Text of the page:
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Neural information is conveyed by action potentials along axons to downstream synaptic targets. Synapses permit functionally relevant modulation of the information transmitted by converging inputs. Previous studies have measured the amount of information associated with a given stimulus based either on spike counts or on the relative frequencies of spike sequences represented as binary strings. Here we apply information theory to the phase-interval stimulus histogram (PhISH) to measure the extent of the stimulus-evoked response using the statistical relationship between each interspike interval and its phase within the stimulus cycle. We used the PhISH as a novel approach to investigate how different osmotic states affect the flow of information through the osmoreceptor complex of the hypothalamus. The amount of information conveyed from one (afferent) element of the complex, the anteroventral region of the third ventricle (AV3V), to another (an efferent element), the supraoptic nucleus, was increased by hypertonic stimulation (intravenous mannitol, z = 4.39, P < 0.001) and decreased by hypotonic stimulation (intragastric water, z = -3.37, P < 0.001). Supraoptic responses to AV3V stimulation differed from those that follow stimulation of a hypothalamic element outside the osmoreceptor complex, the suprachiasmatic nucleus (SCN), which also projects to the supraoptic nucleus. Thus osmosensitive gain control mechanisms differentially modulate osmotically dependent and osmotically independent inputs, and enhance the osmoresponsiveness of supraoptic cells within a physiological range. The value of the novel approach is that its use is not limited to the osmoreceptor ensemble but it can be used to investigate the flow of information throughout the central nervous system.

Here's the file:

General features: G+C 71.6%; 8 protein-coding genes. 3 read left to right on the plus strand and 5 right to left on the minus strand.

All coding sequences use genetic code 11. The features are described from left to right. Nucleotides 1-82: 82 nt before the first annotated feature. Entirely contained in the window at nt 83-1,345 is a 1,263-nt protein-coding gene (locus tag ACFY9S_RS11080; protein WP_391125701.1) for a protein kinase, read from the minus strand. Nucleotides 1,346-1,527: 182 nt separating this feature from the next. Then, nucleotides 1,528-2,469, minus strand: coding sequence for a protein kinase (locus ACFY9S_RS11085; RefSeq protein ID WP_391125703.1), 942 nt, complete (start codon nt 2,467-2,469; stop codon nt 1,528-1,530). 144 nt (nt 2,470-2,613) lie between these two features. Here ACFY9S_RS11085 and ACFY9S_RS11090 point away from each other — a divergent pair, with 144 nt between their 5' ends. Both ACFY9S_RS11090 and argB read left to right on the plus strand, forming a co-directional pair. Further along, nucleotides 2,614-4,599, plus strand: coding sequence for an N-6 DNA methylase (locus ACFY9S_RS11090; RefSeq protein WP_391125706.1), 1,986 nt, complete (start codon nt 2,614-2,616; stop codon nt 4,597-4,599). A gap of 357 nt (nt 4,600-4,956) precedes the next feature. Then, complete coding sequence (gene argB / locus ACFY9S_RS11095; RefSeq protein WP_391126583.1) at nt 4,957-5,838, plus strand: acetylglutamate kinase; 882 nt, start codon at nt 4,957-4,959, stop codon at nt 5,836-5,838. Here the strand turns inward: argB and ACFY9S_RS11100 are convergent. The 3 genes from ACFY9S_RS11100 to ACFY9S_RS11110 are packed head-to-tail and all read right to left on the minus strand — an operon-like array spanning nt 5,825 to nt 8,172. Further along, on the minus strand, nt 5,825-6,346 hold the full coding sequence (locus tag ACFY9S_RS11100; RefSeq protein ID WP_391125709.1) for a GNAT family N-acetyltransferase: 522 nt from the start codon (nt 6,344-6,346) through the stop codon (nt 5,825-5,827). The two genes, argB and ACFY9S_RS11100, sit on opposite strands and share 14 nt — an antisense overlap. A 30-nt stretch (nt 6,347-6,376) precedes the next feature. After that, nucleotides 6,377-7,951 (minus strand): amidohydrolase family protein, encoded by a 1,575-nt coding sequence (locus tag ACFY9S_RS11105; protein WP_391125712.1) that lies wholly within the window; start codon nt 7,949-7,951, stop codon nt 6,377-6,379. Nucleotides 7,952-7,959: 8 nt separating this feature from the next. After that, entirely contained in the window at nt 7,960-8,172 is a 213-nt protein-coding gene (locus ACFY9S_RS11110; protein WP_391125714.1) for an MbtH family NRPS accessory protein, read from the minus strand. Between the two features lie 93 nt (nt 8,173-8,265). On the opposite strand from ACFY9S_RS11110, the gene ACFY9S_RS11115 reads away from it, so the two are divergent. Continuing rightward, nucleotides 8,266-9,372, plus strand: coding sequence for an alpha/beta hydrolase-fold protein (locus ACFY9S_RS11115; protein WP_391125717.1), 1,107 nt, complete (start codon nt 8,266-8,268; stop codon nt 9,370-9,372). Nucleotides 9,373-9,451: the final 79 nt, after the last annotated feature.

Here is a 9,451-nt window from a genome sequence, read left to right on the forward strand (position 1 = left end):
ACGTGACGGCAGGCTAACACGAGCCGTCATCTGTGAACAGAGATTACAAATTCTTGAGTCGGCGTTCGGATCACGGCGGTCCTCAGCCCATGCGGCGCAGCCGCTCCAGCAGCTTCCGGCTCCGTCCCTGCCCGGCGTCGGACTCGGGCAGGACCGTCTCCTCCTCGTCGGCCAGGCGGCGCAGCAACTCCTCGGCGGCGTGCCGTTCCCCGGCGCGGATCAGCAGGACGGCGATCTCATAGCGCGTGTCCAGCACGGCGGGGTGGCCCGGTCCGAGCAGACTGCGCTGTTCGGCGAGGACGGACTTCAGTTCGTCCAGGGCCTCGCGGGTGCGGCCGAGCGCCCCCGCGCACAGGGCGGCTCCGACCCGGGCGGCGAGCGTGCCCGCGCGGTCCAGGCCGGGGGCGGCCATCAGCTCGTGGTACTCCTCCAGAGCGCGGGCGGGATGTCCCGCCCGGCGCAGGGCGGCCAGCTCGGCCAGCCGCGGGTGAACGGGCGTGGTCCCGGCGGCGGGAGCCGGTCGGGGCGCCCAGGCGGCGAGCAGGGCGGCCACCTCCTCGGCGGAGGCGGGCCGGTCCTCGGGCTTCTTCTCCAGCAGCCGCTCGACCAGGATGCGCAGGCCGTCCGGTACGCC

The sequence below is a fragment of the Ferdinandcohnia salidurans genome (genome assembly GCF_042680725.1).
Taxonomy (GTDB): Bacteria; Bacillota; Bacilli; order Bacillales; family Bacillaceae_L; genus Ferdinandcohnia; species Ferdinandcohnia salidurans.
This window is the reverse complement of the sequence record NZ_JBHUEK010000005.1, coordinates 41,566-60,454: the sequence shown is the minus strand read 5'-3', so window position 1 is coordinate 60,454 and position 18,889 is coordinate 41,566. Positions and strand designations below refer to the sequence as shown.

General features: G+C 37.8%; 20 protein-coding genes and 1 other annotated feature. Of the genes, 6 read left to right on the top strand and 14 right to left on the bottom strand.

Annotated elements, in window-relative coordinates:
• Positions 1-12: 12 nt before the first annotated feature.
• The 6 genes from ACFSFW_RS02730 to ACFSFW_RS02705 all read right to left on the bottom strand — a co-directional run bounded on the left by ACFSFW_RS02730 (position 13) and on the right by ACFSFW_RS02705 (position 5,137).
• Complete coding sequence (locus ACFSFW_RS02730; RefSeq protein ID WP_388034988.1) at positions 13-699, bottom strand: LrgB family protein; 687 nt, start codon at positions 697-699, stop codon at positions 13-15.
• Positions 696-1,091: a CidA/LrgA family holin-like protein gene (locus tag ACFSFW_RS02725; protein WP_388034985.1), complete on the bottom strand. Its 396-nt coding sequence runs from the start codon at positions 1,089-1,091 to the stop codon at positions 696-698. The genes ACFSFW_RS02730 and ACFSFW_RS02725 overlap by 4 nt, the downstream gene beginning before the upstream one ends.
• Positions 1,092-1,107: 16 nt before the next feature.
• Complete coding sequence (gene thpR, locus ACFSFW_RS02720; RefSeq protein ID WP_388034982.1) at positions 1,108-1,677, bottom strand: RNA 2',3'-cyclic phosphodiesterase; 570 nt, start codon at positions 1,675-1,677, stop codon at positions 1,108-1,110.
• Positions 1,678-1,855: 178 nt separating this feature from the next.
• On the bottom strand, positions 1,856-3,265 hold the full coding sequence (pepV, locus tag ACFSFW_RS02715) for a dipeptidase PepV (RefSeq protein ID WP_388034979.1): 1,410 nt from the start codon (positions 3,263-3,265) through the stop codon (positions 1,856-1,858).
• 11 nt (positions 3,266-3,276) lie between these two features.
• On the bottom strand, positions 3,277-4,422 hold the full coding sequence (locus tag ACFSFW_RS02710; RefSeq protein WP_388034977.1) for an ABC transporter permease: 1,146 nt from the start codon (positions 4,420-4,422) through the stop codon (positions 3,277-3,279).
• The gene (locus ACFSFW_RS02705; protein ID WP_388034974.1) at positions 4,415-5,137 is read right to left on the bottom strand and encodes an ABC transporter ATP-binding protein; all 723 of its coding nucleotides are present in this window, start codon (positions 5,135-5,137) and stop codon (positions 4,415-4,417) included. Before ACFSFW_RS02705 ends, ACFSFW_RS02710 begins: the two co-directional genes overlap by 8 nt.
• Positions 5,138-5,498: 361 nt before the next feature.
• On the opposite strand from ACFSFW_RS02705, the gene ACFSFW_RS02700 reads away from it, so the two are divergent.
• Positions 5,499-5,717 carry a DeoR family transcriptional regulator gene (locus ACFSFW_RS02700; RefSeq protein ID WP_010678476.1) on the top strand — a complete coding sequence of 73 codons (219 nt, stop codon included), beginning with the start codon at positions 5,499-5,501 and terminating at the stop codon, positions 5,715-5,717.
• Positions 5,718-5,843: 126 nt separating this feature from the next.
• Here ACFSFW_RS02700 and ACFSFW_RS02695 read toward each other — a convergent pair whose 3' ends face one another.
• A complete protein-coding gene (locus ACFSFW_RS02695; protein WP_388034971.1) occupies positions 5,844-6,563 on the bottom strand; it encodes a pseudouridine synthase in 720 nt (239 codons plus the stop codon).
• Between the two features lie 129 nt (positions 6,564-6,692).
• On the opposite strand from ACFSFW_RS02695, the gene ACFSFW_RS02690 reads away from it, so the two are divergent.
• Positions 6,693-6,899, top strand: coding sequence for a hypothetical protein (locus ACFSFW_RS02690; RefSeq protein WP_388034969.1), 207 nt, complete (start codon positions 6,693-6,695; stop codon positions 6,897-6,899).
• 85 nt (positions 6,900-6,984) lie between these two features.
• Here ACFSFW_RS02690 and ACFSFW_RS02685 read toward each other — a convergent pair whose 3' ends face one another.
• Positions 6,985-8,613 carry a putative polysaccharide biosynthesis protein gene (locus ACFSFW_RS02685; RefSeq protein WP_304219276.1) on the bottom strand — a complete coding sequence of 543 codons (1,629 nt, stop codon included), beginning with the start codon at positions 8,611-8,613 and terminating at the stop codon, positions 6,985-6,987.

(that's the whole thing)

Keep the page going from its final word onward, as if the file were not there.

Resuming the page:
Original publication




Journal article


Eur J Neurosci

Publication Date





1989 - 1998


Action Potentials, Animals, Male, Models, Theoretical, Neurons, Osmolar Concentration, Osmosis, Rats, Rats, Wistar, Supraoptic Nucleus, Synaptic Transmission